Landfall – Laurie Anderson and Kronos Quartet

Laurie Anderson and Kronos Quartet’s Landfall will be released on Nonesuch Records on February 16, 2018. The piece, which was inspired by Anderson’s experience of Hurricane Sandy, is the first collaboration between the iconic storyteller/musician and the groundbreaking string quartet, who perform together on the recording. Landfall juxtaposes lush electronics and strings with Anderson’s powerful descriptions of loss, from water-logged pianos to disappearing animal species to Dutch karaoke bars.


The Washington Post calls it “riveting, gorgeous.” Pre-order to download a track now and get a limited-edition print autographed by Laurie Anderson.







Big Ears Festival – Knoxville, Tennessee, 3/31-4/2/16

Having traveled to and experienced first hand the rich music landscape of Tennessee last year (Memphis and Nashville) I find it just and fitting that Knoxville is the host community for the innovative Big Ears Festival, 2016.

The Big Ears Festival is a dynamic, interactive experience that explores connections between musicians and artists, crossing all musical genres while interfacing with film, performance and the visual arts.

I think the 2016 festival is quite eclectic. I especially like that Philip Glass and Laurie Anderson are performing together. For those with avant-garde tastes you have Anthony Braxton in attendance as both the Anthony Braxton Trio and the Anthony Braxton Tentet+1.

Winner of the 2014 Pulitzer Prize for Music, composer John Luther Adams will serve as Composer-in-Residence for the 2016 edition of the internationally acclaimed Big Ears Festival, taking place in downtown Knoxville, Tennessee.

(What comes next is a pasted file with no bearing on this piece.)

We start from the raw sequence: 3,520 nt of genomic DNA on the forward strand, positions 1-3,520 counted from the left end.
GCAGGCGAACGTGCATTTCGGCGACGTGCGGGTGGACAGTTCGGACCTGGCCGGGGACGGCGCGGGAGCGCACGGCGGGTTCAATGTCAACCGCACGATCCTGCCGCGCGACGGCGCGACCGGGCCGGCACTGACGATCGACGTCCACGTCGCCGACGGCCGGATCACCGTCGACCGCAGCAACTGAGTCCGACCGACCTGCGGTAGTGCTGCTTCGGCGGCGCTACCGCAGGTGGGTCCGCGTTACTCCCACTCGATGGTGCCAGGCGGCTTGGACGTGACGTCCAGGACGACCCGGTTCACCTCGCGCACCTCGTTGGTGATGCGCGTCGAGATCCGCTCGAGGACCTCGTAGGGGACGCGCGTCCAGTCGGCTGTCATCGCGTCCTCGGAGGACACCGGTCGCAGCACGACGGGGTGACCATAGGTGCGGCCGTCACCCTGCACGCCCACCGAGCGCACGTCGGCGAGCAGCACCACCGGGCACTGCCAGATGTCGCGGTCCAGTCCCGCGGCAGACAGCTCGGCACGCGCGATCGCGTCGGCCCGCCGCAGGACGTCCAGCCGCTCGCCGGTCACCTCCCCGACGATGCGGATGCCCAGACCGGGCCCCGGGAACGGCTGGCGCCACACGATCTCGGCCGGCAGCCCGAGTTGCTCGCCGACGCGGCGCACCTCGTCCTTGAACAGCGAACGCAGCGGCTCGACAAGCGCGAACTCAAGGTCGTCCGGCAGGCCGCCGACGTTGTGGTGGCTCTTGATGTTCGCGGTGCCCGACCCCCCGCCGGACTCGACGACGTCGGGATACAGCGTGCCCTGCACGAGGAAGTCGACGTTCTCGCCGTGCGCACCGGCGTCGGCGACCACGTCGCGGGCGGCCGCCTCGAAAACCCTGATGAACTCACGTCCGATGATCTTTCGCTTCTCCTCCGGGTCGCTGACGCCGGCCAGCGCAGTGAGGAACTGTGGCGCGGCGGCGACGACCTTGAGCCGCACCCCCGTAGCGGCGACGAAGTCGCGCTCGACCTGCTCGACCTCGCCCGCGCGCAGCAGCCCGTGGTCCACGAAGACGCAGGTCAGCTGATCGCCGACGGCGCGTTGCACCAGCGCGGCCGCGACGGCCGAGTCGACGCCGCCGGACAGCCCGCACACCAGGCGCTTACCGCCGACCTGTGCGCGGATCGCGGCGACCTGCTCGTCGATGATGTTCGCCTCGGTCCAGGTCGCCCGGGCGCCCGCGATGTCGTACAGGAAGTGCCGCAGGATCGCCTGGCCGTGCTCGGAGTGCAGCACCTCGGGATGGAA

“Take Me Out Into The Light” – Celebrating Lou Reed

The life of Lou Reed, New York City poet, singer and songwriter was celebrated with a memorial in Harlem at the historic  Apollo Theatre on Monday night (12/16).

The show honoring the Velvet Underground frontman was organized by Reed’s management, and his widow Laurie Anderson.

The memorial took place 50 days after Lou Reed’s death on Oct. 27, Laurie Anderson explained, at the end of the 49 days of what Tibetan Buddhists call the bardo, a transitional state after death.

The memorial gave witness to some of Lou’s notable friends/collaborators singing the songs of the Velvet Underground and his solo career plus reading or performing tributes to him, including Patti Smith and her bandmate Lenny KayeAntony HegartyDebbie Harry(of Blondie), Paul SimonJohn ZornPhilip Glass, former Velvet Underground drummer Maureen Tucker, and others.

Maureen Tucker read a message from John Cale the keyboardist and violist that said, “Regardless of our differences, we never really drifted too far from what initially brought us together. I guess that’s what real friendship is, and I miss my friend.”

Patti Smith chose “Perfect Day” for what she called “Lou’s most poignant lyric”: “You made me forget myself/I thought I was someone else, someone good.”

Laurie  Anderson noted that her husband wrote songs in single bursts. “He would wake up in the middle of the night and just write the song down and it was complete,” she said. “He never changed a word. He thought, ‘First thought, best thought.’

“There was never a single doubt that we loved each other beyond anything else, from the time when we first met until the moment he died,” Laurie Anderson said.  “Almost every day we said ‘you are the love of my life,’ or some version of that in one of our many private, and somewhat bizarre languages. We knew exactly what we had, and we were beyond grateful.”

(Pictures courtesy of Brooklyn Vegan and the Lou Reed Website.)

Laurie Anderson’s Ever Increasing Artistic Landscape